Research paper and scaffolded assignments collectively make up 40% of final grade.Choose your own topic and write a 4–6-page research paper. 

Research paper assignment prompt: What is a social problem that impacts children and families living in New Jersey. Your paper will follow this format:

  1. Introduction
  2. Who the social problem impacts, and what that impact is
  3. How the field of child advocacy has responded to this social problem
  4. How the field of child advocacy might more effectively respond to this social problem
  5. Your personal thoughts on the problem
  6. Conclusion


  • Explore and reflect on the assignment prompt – 250-500 words to submit by the end of the class (instructors could choose to use as either an individual and/or group activity) – 5%
  • Annotated bibliography – at least 4 scholarly sources – 5%
  • Research outline (1-2 pages) – 5%
  • 3/4 Draft Presentation- A 5-minute presentation on their work-to-date made by student to class with other students giving feedback – 10%
  • Final research paper – 15%
Assessment Add-ons to Accelerate Learning

One of the best things students can do is reflect on their learning – to see for themselves what it is they know and do not know. Strong learners do this all the time, reflexively, but less experienced learners need guidance in developing their learning muscles.

Here are some reflective assignments you can use right in class or as homework:

Problem-solving Log: Students record their steps or thinking in solving a problem or completing an assessment. You can require regular logs (or drafts) with progress reports and steps taken to complete the task. Have students identify challenges, gaps, knowledge they already had, or new knowledge learned.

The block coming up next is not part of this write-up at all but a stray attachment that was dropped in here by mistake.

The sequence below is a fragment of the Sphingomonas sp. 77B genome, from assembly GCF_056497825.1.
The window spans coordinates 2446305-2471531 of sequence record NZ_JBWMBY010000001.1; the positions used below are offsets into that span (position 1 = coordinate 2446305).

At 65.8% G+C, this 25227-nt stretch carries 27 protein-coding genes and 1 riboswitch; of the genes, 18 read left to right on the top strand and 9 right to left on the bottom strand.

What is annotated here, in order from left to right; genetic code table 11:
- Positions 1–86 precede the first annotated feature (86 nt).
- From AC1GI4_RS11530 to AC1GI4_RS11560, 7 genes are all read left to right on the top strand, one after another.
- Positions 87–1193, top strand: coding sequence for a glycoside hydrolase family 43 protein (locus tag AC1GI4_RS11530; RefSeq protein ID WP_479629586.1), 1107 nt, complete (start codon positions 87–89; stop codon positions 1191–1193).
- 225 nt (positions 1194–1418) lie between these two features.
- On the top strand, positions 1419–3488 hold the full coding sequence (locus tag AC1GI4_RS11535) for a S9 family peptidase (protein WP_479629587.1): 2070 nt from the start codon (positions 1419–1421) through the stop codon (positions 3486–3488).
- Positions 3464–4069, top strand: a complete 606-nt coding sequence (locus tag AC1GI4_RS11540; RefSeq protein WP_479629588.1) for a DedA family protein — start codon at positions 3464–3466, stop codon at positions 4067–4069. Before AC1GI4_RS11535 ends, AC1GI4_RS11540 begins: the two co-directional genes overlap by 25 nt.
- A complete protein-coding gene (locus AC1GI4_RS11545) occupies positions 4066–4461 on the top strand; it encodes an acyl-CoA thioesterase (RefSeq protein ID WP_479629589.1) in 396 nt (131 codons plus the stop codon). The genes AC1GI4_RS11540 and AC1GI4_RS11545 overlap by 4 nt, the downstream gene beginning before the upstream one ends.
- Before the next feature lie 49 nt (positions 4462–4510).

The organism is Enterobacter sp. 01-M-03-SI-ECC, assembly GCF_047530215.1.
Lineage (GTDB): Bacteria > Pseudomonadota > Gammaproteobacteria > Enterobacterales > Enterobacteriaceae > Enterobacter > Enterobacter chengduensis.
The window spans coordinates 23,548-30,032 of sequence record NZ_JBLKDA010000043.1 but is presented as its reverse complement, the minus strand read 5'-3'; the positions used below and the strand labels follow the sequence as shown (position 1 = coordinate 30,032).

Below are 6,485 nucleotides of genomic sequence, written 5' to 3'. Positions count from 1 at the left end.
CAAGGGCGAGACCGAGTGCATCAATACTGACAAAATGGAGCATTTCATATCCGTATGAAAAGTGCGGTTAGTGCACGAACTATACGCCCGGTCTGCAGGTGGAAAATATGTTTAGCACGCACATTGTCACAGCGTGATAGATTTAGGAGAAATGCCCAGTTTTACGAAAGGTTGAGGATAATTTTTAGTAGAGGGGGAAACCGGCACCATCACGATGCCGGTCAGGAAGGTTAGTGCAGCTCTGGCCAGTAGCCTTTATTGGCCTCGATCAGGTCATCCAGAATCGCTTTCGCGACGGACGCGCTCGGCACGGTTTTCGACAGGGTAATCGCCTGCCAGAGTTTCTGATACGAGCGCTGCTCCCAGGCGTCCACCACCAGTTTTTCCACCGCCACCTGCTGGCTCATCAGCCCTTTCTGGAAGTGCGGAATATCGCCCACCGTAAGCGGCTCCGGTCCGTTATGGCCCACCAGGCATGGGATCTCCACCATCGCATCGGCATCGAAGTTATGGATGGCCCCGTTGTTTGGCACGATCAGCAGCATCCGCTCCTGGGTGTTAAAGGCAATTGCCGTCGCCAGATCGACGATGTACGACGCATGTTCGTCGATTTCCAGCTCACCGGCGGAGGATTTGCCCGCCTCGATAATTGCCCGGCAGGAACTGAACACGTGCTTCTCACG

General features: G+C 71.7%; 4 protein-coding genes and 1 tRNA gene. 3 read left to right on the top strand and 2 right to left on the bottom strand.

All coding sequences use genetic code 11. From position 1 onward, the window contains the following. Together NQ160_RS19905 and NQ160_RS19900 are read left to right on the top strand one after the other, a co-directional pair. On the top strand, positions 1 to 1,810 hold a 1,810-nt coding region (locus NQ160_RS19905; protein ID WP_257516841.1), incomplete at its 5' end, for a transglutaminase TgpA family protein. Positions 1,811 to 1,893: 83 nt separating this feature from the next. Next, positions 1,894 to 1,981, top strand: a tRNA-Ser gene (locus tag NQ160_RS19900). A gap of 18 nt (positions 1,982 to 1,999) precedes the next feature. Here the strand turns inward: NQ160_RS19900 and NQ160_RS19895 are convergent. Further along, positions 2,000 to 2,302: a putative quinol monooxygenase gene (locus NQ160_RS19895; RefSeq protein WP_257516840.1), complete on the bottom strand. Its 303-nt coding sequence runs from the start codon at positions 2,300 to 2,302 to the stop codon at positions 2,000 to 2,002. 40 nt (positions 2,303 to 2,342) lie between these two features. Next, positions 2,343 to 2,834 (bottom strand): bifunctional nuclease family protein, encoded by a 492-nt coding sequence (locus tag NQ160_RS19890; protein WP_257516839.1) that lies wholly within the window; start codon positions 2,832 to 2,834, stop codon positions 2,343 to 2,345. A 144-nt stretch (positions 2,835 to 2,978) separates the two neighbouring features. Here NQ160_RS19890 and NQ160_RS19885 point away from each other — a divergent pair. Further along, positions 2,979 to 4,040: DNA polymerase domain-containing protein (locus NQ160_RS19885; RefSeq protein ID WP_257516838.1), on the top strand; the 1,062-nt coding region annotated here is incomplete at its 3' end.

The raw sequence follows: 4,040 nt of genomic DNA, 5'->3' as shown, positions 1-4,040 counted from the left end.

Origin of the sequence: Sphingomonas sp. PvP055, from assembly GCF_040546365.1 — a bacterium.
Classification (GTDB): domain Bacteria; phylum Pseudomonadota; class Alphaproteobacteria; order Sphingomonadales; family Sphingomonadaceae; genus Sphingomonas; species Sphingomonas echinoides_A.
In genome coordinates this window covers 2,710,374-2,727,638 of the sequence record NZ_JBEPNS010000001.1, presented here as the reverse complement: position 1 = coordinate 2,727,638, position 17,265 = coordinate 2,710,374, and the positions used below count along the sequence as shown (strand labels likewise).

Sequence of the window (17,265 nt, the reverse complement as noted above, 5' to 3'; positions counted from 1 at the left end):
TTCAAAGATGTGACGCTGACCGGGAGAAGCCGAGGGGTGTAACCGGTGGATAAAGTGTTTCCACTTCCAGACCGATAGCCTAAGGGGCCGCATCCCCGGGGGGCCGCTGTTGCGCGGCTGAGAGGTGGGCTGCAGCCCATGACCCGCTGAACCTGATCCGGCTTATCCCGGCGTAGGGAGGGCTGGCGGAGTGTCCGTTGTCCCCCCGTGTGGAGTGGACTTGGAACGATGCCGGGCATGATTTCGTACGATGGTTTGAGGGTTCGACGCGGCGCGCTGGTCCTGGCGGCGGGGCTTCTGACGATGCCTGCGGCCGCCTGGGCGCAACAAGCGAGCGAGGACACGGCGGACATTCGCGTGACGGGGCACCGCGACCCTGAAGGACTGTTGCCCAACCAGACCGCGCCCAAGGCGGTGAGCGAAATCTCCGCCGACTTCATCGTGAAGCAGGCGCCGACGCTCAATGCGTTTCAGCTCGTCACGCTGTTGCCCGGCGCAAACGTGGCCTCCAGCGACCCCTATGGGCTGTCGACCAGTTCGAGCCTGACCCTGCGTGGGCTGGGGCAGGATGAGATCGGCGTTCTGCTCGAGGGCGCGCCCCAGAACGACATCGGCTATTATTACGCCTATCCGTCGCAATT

Exam wrappers: Add a question to your exam to promote metacognitive thinking about the process of exam preparation. Direct students to report and reflect on how they prepared for an assessment and what they imagine doing differently next time. After the exam, or when you meet again next, conduct a short discussion asking students to share their reflections with classmates to support improvement in exam preparation activities. (Ambrose et al., 2010). For an example you can import and adapt for your course, log into Canvas, click on “Commons” (far left navigation) and search “Quiz and Exam Wrapper Survey.”

Short quizzes that test for understanding: A five-minute quiz once a week, perhaps even a one-question quiz, shows students immediately what their level of understanding is. Typically with low point value, short quizzes should be followed by brief discussion of questions missed and investigation of what led to these gaps.